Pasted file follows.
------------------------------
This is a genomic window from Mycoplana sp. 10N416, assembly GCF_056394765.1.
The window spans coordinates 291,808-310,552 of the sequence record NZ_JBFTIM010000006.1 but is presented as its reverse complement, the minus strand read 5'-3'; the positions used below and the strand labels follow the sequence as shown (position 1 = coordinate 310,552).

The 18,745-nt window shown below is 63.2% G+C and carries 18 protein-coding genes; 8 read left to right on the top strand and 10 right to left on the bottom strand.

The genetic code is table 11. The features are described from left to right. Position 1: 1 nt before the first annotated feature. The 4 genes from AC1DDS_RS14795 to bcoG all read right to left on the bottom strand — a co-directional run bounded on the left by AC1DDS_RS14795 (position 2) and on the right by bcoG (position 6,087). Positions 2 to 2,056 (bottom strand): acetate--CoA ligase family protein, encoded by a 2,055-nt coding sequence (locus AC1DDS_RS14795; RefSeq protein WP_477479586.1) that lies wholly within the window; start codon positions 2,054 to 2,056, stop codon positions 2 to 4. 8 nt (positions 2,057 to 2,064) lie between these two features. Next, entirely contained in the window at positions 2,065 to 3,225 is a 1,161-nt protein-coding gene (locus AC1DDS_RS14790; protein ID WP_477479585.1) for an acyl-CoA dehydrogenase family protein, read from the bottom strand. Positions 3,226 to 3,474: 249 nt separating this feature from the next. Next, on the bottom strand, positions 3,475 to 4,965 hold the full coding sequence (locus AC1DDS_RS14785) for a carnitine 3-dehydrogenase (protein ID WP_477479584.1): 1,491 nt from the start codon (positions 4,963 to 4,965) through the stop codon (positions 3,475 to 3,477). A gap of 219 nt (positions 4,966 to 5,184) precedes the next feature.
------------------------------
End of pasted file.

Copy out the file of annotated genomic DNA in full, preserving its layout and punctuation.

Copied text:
This is a genomic window from Mycoplana sp. 10N416, assembly GCF_056394765.1.
The window spans coordinates 291,808-310,552 of the sequence record NZ_JBFTIM010000006.1 but is presented as its reverse complement, the minus strand read 5'-3'; the positions used below and the strand labels follow the sequence as shown (position 1 = coordinate 310,552).

The 18,745-nt window shown below is 63.2% G+C and carries 18 protein-coding genes; 8 read left to right on the top strand and 10 right to left on the bottom strand.

The genetic code is table 11. The features are described from left to right. Position 1: 1 nt before the first annotated feature. The 4 genes from AC1DDS_RS14795 to bcoG all read right to left on the bottom strand — a co-directional run bounded on the left by AC1DDS_RS14795 (position 2) and on the right by bcoG (position 6,087). Positions 2 to 2,056 (bottom strand): acetate--CoA ligase family protein, encoded by a 2,055-nt coding sequence (locus AC1DDS_RS14795; RefSeq protein WP_477479586.1) that lies wholly within the window; start codon positions 2,054 to 2,056, stop codon positions 2 to 4. 8 nt (positions 2,057 to 2,064) lie between these two features. Next, entirely contained in the window at positions 2,065 to 3,225 is a 1,161-nt protein-coding gene (locus AC1DDS_RS14790; protein ID WP_477479585.1) for an acyl-CoA dehydrogenase family protein, read from the bottom strand. Positions 3,226 to 3,474: 249 nt separating this feature from the next. Next, on the bottom strand, positions 3,475 to 4,965 hold the full coding sequence (locus AC1DDS_RS14785) for a carnitine 3-dehydrogenase (protein ID WP_477479584.1): 1,491 nt from the start codon (positions 4,963 to 4,965) through the stop codon (positions 3,475 to 3,477). A gap of 219 nt (positions 4,966 to 5,184) precedes the next feature.